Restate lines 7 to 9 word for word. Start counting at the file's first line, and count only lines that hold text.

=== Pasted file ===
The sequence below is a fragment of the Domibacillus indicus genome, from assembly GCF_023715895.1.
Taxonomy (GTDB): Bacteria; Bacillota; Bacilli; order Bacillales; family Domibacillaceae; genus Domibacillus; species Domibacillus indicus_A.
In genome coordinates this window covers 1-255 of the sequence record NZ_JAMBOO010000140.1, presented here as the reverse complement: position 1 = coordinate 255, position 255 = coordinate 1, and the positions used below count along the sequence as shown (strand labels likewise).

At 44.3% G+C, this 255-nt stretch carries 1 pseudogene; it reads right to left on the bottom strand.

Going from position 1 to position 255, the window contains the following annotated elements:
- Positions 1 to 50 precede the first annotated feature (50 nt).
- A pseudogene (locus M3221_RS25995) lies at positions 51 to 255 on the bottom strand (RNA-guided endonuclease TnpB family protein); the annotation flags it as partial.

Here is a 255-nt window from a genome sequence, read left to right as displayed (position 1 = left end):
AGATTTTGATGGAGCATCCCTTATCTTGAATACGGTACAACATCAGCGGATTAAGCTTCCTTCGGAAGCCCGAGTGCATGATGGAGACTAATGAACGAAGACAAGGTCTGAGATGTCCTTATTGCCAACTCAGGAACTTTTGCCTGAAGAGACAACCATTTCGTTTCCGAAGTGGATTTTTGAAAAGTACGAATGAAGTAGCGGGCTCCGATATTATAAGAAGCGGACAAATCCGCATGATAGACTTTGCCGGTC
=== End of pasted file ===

- A pseudogene (locus M3221_RS25995) lies at positions 51 to 255 on the bottom strand (RNA-guided endonuclease TnpB family protein); the annotation flags it as partial.

Here is a 255-nt window from a genome sequence, read left to right as displayed (position 1 = left end):
AGATTTTGATGGAGCATCCCTTATCTTGAATACGGTACAACATCAGCGGATTAAGCTTCCTTCGGAAGCCCGAGTGCATGATGGAGACTAATGAACGAAGACAAGGTCTGAGATGTCCTTATTGCCAACTCAGGAACTTTTGCCTGAAGAGACAACCATTTCGTTTCCGAAGTGGATTTTTGAAAAGTACGAATGAAGTAGCGGGCTCCGATATTATAAGAAGCGGACAAATCCGCATGATAGACTTTGCCGGTC